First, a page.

Staff and students at Lincoln Elementary School in Fort Wayne are sporting new masks, thanks to a West Jefferson Boulevard boutique.
Julie Clancy of Jophiel visited the Cook Road school Sept. 10, bringing 1,006 masks in children’s and adult sizes. Clancy said the Covington Plaza retailer of women’s clothing and accessories has donated more than 7,000 masks to various causes since the COVID-19 pandemic began.
About a dozen students stepped outside the building to accept and model the gifts.
Lincoln Principal Claire Paul said the school welcomes the masks. “I don’t believe there’s necessarily a mask shortage,” Paul said. “The issue is that with littles the masks tend to be rather large. So the fact that these are for our little ones is so wonderful. We’ll be able to provide them with a better fitting mask. We’ve been knotting up the ends to fit around their little ears. So this will be a lot more appropriate for them.
“We’re thrilled to have them. We’re very blessed to be a part of this.”
Paul said she is relieved that children have adapted to the mask mandate. “I was actually really worried this summer about how in the world are we going to wrangle kindergartners and keep those masks on, but these kids have been phenomenal,” Paul said. “I really think parents trained them over the summer, which was good because we haven’t had very many issues with it at all. The kids have done a great job, coming in with (the masks), leaving them on.
“On coming in they might realize they don’t have a mask on and they immediately get a little concerned and we say ‘no worries,’ because we have disposable ones and we hand it to them. But they’ve done a great job.”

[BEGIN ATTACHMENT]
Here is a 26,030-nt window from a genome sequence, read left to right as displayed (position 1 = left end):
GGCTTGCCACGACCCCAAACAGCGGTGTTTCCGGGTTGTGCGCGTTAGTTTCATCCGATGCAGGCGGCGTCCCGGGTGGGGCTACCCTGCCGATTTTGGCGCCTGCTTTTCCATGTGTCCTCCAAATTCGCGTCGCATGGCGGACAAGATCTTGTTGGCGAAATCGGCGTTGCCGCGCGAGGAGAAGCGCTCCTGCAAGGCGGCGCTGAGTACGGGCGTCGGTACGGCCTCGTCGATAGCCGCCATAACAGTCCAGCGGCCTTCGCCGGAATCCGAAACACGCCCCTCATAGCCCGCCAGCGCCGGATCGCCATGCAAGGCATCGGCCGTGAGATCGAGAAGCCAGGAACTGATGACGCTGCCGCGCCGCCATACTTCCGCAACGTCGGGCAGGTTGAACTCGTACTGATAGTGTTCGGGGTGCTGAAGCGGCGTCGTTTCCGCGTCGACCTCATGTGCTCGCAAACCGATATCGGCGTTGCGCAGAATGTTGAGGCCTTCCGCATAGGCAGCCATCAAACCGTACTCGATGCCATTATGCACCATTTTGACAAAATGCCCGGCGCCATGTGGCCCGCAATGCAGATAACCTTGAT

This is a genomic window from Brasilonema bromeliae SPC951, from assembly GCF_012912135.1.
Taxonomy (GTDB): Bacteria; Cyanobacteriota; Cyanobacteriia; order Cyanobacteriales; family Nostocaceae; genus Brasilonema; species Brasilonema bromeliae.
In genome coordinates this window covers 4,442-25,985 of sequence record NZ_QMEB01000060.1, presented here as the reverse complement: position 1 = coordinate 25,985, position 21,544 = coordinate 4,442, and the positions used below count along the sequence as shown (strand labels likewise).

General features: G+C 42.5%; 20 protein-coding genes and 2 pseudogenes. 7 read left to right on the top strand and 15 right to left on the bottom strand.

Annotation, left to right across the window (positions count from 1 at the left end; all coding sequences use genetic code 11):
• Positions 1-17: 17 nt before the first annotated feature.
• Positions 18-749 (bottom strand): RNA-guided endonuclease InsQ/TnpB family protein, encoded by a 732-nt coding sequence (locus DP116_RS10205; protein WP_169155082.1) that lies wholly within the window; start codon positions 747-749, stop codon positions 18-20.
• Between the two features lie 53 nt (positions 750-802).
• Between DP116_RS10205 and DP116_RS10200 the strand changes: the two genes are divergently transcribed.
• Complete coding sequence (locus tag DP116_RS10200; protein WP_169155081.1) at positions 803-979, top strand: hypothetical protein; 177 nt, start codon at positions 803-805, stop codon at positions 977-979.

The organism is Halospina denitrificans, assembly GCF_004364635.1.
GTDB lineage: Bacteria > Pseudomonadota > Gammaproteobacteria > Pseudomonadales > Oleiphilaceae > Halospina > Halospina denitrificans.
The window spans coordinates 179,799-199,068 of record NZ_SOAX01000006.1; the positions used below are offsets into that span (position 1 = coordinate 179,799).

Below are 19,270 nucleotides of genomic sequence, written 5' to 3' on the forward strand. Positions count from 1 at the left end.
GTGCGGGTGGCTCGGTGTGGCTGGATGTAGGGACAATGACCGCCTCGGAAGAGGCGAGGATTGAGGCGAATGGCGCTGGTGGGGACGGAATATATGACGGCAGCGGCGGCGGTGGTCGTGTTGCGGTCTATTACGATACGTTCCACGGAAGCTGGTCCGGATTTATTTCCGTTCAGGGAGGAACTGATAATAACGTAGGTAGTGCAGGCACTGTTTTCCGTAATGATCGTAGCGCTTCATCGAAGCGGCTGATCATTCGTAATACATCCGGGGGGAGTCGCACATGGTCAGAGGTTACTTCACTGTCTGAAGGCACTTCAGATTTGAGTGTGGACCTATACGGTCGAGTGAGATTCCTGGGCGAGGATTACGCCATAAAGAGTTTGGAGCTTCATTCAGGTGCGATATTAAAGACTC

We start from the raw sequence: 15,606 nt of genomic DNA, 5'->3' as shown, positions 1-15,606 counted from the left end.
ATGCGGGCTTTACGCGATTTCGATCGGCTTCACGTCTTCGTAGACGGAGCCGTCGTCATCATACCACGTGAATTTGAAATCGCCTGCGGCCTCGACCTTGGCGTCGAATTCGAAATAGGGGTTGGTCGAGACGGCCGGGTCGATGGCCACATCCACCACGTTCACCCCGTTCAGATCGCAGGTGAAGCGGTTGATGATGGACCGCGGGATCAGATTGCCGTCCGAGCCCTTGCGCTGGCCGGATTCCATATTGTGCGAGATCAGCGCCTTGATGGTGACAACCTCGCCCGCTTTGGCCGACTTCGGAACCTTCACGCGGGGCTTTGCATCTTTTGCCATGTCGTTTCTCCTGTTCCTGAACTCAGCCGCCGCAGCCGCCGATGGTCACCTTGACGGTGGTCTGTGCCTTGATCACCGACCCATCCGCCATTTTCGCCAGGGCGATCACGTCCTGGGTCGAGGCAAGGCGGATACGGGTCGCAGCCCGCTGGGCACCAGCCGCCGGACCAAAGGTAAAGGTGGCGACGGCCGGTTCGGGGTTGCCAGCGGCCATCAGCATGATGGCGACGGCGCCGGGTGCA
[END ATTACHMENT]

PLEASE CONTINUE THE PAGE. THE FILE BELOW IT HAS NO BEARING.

Clancy, of Jophiel, said the mask-making project began just one day after Gov. Eric Holcomb issued the stay-at-home order. “We heard of a need down in Indianapolis and the whole state,” she said. “Our alteration team and the whole batch (of volunteers) got together, sewing, cutting fabric, interfacing, whatever,” she said. The masks were given to hospitals and charitable organizations in Fort Wayne and Indianapolis. When the schools started to go back in session, donors stepped up to buy fabric and volunteers stepped up to cut the elastic, she said.
“I think all of us that are wearing masks are struggling to find the one that is right,” she said. “If they don’t have a wire then their glasses fog up.” The masks are washable and reversible. The nose guards also are washable, she said.
“We have donated over 7,000 masks and we do make every one,” she said. “It’s not an assembly line; they are all handmade. I’ve got some really good volunteers. We got the first 1,000 done in three weeks.”
“I’m still running a business, so sometimes we have to pull them off for that instead of donations,” she said.
Besides hospitals, Jophiel donated masks to North Manchester, Plymouth and Warsaw schools and other service agencies.
“I just bought Halloween fabric. Don’t you think they’re going to want a Halloween face mask? So we’re going to be at it again,” Clancy said.
Clancy said masks have developed as part of a learning process. “The first 50 didn’t have the nose guard,” she said. “Then it was a matter of figuring out sizes. Kids are the hardest. A petite child can have a nice jaw line so you need a larger mask.”
Clancy said the project provides some peace of mind. “Business is challenging but you figure out where the opportunities are to do something for your community, and in turn you are able to sell them and that does help as well,” she said.
Melanie Hall, director of philanthropy for Fort Wayne Community Schools, also was on hand for the presentation. Hall said a panel of parents selected Lincoln Elementary to receive the gift from Jophiel.
A separate initiative, Masks for Fort Wayne Community Schools, continues sewing masks and accepting donated masks for FWCS teachers. That group had donated more than 800 masks as of Sept. 10, with an ultimate goal of donating 4,000 masks.